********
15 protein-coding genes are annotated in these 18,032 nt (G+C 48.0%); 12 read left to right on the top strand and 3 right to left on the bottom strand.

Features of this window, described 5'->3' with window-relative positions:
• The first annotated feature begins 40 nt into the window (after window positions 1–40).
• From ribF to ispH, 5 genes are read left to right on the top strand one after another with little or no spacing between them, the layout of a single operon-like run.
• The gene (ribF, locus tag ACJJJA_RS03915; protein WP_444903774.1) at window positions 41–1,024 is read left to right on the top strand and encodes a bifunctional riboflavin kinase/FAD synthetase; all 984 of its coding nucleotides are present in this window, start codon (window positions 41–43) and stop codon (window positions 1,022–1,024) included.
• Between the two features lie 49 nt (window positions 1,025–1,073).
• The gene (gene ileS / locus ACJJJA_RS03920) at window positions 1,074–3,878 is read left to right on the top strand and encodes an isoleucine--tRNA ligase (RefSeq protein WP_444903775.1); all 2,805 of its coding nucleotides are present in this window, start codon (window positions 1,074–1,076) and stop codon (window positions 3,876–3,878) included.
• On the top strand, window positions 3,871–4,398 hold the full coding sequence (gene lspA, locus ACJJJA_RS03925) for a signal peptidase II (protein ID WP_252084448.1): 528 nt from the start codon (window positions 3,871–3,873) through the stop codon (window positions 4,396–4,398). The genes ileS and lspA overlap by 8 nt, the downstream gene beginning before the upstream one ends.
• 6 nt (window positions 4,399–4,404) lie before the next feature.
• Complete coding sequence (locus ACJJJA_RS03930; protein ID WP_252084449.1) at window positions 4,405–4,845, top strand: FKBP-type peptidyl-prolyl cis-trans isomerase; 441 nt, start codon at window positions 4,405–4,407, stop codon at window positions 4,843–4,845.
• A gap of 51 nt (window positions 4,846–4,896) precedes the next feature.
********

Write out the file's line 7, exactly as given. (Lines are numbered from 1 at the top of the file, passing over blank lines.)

• The gene (gene ileS / locus ACJJJA_RS03920) at window positions 1,074–3,878 is read left to right on the top strand and encodes an isoleucine--tRNA ligase (RefSeq protein WP_444903775.1); all 2,805 of its coding nucleotides are present in this window, start codon (window positions 1,074–1,076) and stop codon (window positions 3,876–3,878) included.